These yeast-based Polish crescent cookies filled with jam are as delicious as croissants or even more so. Try the rogaliki recipe yourself. It’s a really easy and tasty Polish dessert!
What Are Polish Rogaliki / Polish Crescent Cookies?
The Polish Rogaliki or Rugelach cookies are jam-filled crescent rolls that were invented in Poland by the Jewish diaspora. Looking like a cross between a croissant and a cookie.
There are some legends that say the Polish crescent cookies are descended from Viennese pastries and others that say they were derived from the crescent-shaped kifle or kifli.
But the Polish rugelach recipe has been around since long before these other pastries and breads; possibly since the 16th or 17th centuries.
Created by the Jews in Poland, the word used for these cookies – rugelach is Yiddish and derived from the word róg which means horn of an animal or a musical instrument.
There is another similar pastry called rogal świętomarciński or St. Martin’s croissant that’s made for St. Martin’s day on 11 November in Poznan, Poland.
How To Make Polish Crescent Cookies?
Step I – Proof The Yeast
In a bowl, mix the yeast with sugar and sour cream and allow it to grow in a warm place for 15-20 minutes.
Step II – Prepare The Dough
Mix all the ingredients together and knead into a dough. You can use a food processor if you wish.
Step III – Make The Polish Rogaliki Cookies
Preheat the oven to 356°F (180°C).
Divide the dough into 4 pieces and roll out into circles, before cutting each circle into 8 triangles.
Add jam to the middle of each triangle. Starting at the wider end, roll each triangle completely and place them on pre-lined baking trays. See the video for how to do it.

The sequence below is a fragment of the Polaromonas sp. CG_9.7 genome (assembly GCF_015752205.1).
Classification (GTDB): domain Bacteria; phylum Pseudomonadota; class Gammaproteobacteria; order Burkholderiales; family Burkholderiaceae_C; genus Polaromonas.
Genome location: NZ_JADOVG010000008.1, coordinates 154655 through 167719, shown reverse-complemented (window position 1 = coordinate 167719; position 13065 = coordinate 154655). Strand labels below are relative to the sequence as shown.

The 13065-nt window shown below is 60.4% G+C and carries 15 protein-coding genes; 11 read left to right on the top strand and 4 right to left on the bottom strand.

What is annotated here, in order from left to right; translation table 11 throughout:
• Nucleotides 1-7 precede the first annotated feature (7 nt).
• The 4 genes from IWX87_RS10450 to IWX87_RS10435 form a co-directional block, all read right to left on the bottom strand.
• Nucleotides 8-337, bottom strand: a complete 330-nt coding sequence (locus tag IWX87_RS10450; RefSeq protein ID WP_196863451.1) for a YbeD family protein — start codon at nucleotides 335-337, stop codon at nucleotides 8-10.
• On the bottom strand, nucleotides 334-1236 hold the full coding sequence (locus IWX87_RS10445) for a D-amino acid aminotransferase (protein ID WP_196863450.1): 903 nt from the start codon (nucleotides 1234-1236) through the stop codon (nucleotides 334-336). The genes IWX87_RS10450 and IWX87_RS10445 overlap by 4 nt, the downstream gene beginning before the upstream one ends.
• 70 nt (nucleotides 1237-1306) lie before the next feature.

Brush the Polish crescent cookies with egg wash and sprinkle with sugar and bake for 30-35 minutes. Or you can bake them as is, and decorate them with sugar glaze or icing sugar once they have baked and cooled down.
Tips For Making This Polish Rogaliki Recipe
- You can cut the crescent cookies into 8 or 6 triangles.
- Always remember to start rolling from the widest side of the triangle.
- If you can’t make the rugelach cookies crescent-shaped, you can leave them straight or turn them into triangles.
- If you don’t have the time to make crescent-shaped rolls, you can make logs and cut them into 1.5″ thick slices.
- The less you knead the dough, the flakier the pastry gets.
- If sprinkling with powdered sugar, do it after they have cooled down or the sugar will melt.
- You can replace the jam filling with any other filling of your choice.
FAQs About The Jam-filled Crescent Rolls – Polish Rugelach Recipe
I Don’t Have Fresh Yeast. Can I Make It Without Yeast?
If you don’t have fresh yeast, you can simply knead a shortbread dough and use that instead. Use these ingredients:
- 3½ cups of flour
- 1 cup of butter
- ⅓ cup of sugar
- 2 egg yolks
- 1 tbsp of sour cream
- a pinch of salt
What Fillings Can I Use For The Rugelach Cookies?
You can use any of these fillings for the rugelach cookies:
- jam or marmalade – cranberry, plum, orange, raspberry, blueberry
- fruit preserve